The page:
A highlight of a trail  popular with cyclists in Montara State Beach/McNee Ranch State Park: Going over Highway 1, aka Devil's Slide. All state parks will be free to the public the day after Thanksgiving.

A highlight of a trail popular with cyclists in Montara State Beach/McNee Ranch State Park: Going over Highway 1, aka Devil's Slide. All state parks will be free to the public the day after Thanksgiving. (Miranda Leitsinger/KQED)

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Get outside!

Simple as that, a rebuke to the shopping mania that Black Friday has become known for. Last year, outdoor retailer REI launched a movement to get people to #optoutside, shuttering its stores on what is traditionally one of the biggest shopping days of the year to push people to go, well, outdoors.

This year, the California State Parks and two environmental groups are continuing that idea in spirit, offering free admission to dozens of state parks. Here’s how you can snag one of the free passes they’re handing out (the number is limited to 13,000 statewide).

To give you some inspiration, here are nine favorite state park hikes from KQED staff members — including yours truly. The walks range from moderate to hard in difficulty, and all should give you some great exercise and scenery as well as a break from the shopping crowd. Note: Dogs are permitted in most state parks but must be on a leash (more details; a good idea to call ahead and check).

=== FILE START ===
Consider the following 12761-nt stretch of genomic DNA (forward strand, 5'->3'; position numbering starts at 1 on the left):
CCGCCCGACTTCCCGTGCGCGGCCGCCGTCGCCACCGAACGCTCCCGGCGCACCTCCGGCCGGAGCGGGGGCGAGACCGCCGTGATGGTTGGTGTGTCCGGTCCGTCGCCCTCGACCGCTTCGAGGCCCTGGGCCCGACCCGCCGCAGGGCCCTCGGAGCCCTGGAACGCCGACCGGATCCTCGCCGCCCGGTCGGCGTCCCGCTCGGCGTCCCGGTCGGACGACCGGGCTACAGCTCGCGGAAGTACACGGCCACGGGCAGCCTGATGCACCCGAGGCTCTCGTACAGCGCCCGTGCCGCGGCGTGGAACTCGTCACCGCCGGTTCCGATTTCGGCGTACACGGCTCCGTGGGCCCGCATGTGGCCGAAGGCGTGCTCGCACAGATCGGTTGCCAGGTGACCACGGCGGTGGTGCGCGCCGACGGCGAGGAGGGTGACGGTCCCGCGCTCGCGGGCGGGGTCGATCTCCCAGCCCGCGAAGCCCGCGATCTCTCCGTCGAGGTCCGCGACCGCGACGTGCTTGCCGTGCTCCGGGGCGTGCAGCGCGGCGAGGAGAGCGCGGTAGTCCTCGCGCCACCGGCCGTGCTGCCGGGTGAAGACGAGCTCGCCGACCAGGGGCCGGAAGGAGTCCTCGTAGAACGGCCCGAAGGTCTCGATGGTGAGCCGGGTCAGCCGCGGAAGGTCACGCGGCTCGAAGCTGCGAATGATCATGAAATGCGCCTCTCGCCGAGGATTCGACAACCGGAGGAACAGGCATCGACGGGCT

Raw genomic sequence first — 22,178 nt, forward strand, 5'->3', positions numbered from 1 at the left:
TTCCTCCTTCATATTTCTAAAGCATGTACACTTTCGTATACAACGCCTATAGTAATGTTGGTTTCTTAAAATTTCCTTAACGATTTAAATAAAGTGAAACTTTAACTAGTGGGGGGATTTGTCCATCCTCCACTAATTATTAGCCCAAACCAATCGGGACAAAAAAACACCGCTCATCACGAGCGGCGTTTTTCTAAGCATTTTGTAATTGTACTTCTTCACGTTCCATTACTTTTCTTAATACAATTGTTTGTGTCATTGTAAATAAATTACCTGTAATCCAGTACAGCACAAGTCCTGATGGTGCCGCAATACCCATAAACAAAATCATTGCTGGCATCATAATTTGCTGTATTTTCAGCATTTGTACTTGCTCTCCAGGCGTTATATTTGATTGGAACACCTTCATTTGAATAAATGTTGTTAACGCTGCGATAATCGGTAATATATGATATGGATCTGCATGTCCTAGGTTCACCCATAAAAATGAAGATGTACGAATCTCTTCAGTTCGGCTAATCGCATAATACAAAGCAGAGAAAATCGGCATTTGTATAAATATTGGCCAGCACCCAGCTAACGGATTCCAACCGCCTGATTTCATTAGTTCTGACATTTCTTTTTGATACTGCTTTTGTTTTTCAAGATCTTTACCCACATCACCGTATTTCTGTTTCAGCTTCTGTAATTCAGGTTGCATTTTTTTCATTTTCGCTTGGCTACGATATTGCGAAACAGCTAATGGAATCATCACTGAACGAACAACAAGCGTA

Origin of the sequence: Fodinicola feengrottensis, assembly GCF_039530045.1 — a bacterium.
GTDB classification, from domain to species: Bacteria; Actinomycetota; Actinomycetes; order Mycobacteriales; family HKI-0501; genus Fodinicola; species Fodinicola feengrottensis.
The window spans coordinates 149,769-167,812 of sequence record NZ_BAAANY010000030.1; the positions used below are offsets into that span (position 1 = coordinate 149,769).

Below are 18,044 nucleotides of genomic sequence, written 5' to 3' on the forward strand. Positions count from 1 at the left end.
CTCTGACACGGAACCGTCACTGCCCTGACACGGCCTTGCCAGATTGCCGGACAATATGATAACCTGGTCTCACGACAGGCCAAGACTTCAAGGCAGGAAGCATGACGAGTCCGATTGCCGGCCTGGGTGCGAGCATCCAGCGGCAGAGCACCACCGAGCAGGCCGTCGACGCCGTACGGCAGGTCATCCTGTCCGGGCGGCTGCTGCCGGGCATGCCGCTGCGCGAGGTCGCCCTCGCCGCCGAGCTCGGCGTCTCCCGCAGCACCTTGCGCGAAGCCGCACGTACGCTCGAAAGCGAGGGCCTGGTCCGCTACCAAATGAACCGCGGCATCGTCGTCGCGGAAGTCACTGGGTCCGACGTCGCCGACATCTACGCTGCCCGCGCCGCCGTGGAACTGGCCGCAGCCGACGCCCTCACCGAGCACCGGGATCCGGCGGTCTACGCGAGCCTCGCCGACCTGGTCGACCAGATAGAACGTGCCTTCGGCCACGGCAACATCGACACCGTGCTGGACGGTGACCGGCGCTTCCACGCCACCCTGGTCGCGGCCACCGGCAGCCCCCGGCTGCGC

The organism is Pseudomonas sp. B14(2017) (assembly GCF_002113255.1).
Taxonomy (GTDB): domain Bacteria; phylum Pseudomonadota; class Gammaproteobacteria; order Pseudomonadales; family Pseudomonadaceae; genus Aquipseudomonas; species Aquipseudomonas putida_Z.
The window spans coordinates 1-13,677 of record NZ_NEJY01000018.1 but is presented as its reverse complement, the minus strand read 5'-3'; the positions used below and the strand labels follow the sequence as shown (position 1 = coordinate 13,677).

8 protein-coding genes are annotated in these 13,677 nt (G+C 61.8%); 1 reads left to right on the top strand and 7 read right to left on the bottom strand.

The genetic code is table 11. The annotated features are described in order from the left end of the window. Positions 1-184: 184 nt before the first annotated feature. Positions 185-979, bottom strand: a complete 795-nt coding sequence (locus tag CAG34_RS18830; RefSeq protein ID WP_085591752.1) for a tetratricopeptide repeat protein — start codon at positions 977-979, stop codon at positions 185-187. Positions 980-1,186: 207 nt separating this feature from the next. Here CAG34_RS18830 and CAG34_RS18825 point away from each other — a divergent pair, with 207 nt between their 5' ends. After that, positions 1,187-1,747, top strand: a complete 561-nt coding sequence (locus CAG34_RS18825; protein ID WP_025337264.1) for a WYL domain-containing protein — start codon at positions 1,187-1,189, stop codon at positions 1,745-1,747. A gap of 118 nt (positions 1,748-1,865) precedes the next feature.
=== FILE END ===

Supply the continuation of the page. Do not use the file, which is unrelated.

Hard

1. Mount Diablo State Park: Triple Peak Grand Loop

Mount Diablo State Park. All state parks will be free to the public the day after Thanksgiving.
Mount Diablo State Park, view from Eagle Peak. All state parks will be free to the public the day after Thanksgiving. (Miranda Leitsinger/KQED)

This includes three summits: the actual one (at 3,849 feet), North Peak and Eagle Peak.  About 11 miles. Stunning views, challenging climbs and magnificent sunsets. Full-day hike. Bring water, food and a hat! Best starting place for the hike is Juniper Campground, meaning you should take the park entrance (North Gate) in Walnut Creek. (See park brochure.)
Miranda Leitsinger, Engagement Producer

2. Portola Redwoods State Park: Peters Creek Loop

Portola Redwoods State Park. All state parks will be free to the public the day after Thanksgiving.
Portola Redwoods State Park. All state parks will be free to the public the day after Thanksgiving. (Miranda Leitsinger/KQED)